Kilinga is helping to bring wider awareness. The brand was only the second to earn an authentic bacanora designation. The eye-catching design helps: brightly colored labels on each of the four expressions stand out on a shelf and home bar, with pops of natural colors and designs that evoke the land the spirit comes from.

“Presently, we are one of very few brands in the market,” Rodrigo Bojorquez Bours, Kilinga founder and maestro bacanero, tells me over email. “So it is very important for us to focus our efforts on the brand positioning for Kilinga at a time where there’s a surge of interest in new agave spirits outside of the tequila and mezcal categories.”

“People already know tequila and mezcal, bacanora and the rest of expressions of mezcal are slowly but surely being introduced to different parts of the world,” Bours says. Think of it like how there are many wines made from many types of grapes, just as there are many types of agave spirits made from different types of agave. “If you compare the agave category to wine, the different regions and grapes are all different but the reality is that it is all wine.”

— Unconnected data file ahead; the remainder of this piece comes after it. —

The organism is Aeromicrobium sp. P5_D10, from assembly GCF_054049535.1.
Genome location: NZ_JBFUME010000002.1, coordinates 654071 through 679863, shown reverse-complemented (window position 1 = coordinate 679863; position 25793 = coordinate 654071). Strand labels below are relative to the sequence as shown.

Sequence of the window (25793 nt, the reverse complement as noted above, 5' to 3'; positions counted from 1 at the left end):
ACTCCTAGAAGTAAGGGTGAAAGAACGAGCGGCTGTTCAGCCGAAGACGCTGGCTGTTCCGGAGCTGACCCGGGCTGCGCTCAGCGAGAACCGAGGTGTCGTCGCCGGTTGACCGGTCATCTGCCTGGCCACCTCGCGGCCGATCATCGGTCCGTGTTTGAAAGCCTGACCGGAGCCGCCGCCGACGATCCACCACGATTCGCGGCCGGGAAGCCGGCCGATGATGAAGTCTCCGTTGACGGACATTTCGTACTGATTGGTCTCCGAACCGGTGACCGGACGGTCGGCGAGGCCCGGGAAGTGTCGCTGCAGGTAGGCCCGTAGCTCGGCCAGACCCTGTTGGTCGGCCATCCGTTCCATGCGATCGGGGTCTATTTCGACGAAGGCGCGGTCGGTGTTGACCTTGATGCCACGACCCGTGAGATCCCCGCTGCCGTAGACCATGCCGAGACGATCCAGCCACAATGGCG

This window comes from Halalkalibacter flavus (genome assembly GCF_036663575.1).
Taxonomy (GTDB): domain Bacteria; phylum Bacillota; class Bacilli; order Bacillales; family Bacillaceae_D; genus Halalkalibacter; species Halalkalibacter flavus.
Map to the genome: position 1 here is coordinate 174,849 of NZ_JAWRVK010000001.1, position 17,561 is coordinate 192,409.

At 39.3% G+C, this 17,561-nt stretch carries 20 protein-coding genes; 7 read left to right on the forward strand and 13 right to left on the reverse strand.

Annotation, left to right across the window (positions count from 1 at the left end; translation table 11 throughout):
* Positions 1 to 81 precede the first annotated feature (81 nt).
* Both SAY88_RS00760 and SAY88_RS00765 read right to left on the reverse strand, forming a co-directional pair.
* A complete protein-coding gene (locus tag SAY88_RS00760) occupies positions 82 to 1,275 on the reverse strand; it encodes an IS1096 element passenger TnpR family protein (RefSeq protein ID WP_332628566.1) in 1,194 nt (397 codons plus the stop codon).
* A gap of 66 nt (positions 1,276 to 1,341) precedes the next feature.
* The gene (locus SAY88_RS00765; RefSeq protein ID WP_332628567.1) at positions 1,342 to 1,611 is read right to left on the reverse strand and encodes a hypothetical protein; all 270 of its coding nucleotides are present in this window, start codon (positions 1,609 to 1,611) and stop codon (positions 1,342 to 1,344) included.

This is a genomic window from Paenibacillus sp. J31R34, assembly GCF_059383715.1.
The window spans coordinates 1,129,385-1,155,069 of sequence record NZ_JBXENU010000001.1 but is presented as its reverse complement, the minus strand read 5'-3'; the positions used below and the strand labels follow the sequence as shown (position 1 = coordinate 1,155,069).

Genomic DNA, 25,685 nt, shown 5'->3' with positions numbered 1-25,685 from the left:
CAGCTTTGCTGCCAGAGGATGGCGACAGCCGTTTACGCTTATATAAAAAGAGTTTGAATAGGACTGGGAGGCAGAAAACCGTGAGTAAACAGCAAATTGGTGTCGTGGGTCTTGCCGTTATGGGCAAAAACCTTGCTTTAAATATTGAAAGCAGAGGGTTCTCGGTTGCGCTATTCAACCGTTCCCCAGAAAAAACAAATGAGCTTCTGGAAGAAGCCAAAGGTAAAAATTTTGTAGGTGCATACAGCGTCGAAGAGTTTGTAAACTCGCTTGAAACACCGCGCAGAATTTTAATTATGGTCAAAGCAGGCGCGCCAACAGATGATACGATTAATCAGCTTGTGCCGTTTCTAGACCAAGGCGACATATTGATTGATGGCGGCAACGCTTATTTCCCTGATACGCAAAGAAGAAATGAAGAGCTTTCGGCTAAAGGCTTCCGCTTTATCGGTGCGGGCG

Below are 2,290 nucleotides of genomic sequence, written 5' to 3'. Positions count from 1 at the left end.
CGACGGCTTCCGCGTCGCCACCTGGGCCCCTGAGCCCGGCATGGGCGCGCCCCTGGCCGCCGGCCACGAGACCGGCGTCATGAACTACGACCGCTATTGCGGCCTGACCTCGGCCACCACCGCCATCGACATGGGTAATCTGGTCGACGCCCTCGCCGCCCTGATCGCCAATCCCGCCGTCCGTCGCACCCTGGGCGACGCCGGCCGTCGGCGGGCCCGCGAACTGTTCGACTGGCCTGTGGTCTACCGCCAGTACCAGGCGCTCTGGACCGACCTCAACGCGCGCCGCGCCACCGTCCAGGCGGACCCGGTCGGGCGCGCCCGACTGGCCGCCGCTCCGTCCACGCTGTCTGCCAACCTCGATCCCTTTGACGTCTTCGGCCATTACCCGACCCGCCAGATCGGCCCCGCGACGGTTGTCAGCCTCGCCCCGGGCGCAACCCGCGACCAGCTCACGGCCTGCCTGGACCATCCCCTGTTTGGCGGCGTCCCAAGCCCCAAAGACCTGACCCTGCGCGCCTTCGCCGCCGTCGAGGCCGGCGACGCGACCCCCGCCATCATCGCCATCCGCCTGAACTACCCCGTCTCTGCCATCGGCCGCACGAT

How Kilinga Bacanora is Made

Classes on how to distill tequila, bourbon, and other mainstream spirits is relatively accessible these days. But there are no college courses for bacanora. Its historic moonshine reputation means fewer people who are open to passing on techniques and best practices for everything from the plants to distillation.

“The process of learning to distill bacanora was quite a journey,” Bours says.